Do animals know all this? At a basic level, they do. Not in the way you "know," but in a cellular awareness they understand that they are here in service to planet earth. If you honor them in all three instances, then balance will be the result. Your feelings about their treatment is important. Temper your reactions with the spiritual logic of their appropriateness and their service to humanity. Honor them in all three cases.

Dian Fossey's birthday celebrated with a Google doodle

Dian Fossey's birthday celebrated with a Google doodle
American zoologist played by Sigourney Weaver in the film Gorillas in the Mist would have been 82 on Thursday (16 January 2014)

Thursday, February 1, 2007

Indonesia's RNI to build more ethanol factories

Reuters, Yahoo Finance - 2007-02-01 11:42:35

JAKARTA, Wed Jan 31, 2007 (Reuters) - Indonesian state-owned trading firm PT Rajawali Nusantara Indonesia (RNI) said on Wednesday it plans to build two ethanol factories with a total capacity of 200,000 litres a day to tap growing demand.

The company will build one ethanol factory in Cirebon, Central Java, and another in Malang in East Java, each with a capacity of 100,000 litres a day, said Son Ramadir, RNI's development director.

The project will cost $40 million and the factories are expected to be completed between 2008 and 2009.

"We are developing a new strategy in the downstream industry including in renewable energy to improve competitiveness," Ramadir told reporters.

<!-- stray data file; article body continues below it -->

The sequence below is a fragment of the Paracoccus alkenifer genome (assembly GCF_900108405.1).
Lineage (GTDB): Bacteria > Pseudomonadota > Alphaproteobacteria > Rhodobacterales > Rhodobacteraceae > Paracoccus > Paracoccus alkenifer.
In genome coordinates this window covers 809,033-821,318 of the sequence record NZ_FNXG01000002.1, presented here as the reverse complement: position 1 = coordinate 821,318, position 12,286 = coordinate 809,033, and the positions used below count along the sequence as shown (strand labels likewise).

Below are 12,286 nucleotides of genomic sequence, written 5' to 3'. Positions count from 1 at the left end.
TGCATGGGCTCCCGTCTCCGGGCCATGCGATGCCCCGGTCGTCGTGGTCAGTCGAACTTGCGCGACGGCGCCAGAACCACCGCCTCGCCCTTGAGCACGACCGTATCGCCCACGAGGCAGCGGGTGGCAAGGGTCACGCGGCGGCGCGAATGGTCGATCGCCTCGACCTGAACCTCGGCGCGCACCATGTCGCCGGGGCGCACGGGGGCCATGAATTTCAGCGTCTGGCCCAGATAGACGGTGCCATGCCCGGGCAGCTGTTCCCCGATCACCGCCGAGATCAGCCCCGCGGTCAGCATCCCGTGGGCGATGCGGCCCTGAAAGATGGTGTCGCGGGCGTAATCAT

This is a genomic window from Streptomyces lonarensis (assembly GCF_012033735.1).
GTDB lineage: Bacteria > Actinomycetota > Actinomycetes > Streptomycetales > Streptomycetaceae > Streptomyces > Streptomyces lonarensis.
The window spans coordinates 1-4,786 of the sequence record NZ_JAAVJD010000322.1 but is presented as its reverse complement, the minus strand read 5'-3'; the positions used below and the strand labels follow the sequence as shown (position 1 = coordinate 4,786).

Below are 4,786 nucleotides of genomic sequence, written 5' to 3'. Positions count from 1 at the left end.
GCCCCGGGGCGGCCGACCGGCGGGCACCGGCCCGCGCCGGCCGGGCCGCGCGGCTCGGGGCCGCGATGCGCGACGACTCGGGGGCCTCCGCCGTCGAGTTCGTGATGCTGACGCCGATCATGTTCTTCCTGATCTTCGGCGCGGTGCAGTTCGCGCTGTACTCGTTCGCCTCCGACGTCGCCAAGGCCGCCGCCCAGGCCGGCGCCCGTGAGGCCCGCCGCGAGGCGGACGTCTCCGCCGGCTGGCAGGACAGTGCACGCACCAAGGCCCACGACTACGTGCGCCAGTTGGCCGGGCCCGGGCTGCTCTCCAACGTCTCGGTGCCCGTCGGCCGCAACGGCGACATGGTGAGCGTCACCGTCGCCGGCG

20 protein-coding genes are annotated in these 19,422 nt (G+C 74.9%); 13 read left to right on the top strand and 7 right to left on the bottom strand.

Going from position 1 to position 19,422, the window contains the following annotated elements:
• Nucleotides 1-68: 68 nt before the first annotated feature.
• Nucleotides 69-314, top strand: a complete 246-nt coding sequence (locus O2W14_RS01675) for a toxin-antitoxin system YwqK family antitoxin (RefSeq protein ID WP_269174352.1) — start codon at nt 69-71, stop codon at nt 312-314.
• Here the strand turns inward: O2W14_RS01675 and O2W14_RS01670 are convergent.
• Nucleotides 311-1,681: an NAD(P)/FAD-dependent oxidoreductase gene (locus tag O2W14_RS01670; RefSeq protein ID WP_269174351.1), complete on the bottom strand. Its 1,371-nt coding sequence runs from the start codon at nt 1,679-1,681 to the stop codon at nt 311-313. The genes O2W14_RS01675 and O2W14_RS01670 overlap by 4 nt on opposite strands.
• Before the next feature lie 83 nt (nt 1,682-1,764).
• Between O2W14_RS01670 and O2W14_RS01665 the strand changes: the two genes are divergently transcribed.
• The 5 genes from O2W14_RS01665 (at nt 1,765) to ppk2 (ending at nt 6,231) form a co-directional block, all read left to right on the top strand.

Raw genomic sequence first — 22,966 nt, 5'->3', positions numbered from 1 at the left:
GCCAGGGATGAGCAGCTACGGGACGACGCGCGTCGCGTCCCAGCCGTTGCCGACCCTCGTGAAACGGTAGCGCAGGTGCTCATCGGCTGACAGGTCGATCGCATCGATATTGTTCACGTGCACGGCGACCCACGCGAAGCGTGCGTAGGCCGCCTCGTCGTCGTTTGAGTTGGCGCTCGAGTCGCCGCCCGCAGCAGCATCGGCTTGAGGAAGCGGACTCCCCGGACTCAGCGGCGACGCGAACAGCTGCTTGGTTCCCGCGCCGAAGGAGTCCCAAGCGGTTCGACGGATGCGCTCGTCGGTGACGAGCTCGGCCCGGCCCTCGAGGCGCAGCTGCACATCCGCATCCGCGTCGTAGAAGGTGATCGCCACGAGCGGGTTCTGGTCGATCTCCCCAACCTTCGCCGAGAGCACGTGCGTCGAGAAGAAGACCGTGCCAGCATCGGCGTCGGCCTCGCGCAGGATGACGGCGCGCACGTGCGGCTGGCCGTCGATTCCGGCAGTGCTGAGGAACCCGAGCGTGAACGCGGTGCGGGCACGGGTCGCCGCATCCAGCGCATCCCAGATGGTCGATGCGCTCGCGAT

"The potential is huge with the surging "The potential is huge with the surging crude oil prices and declining crude oil reserves in the country," he said.

Previously, the company had also planned to build an ethanol factory in Subang, West Java, with output capacity of 100,000 litres per day and is expected to complete construction in 2008.

RNI's move reflects growing interest in biofuel production in Indonesia as authorities are encouraging alternative sources of energy to cut fuel subsidies, inflated by soaring crude oil prices.

RNI joins several Indonesian companies that have announced plans to build green fuel plants, mostly palm-oil based biodiesel, including PT Asian Agri and PT Bakrie Sumatra Plantations

The country's vast land resources and cheap labour have also attracted several foreign companies to enter the Indonesian biofuel industry, including Golden Hope Plantations, Genting Bhd and Sime Darby Bhd and Wilmar Holding Pte. Ltd.

The most recent investment plan was from Chinese oil major CNOOC in early January which announced plans to join palm oil producer PT Smart Tbk and a Hong Kong energy firm to invest $5.5 billion in producing biofuel in Indonesia.

Ramadir said the company will use sugar-cane molasses from its own plantations for production of ethanol.

Ethanol, used as an alternative motor fuel or fuel additive, is produced from cane molasses -- a thick syrup produced from sugar cane during the sugar extraction process.

The company owns 11 sugar mills, producing 325,218 tonnes white sugar in 2006. ($1=9,090 rupiah)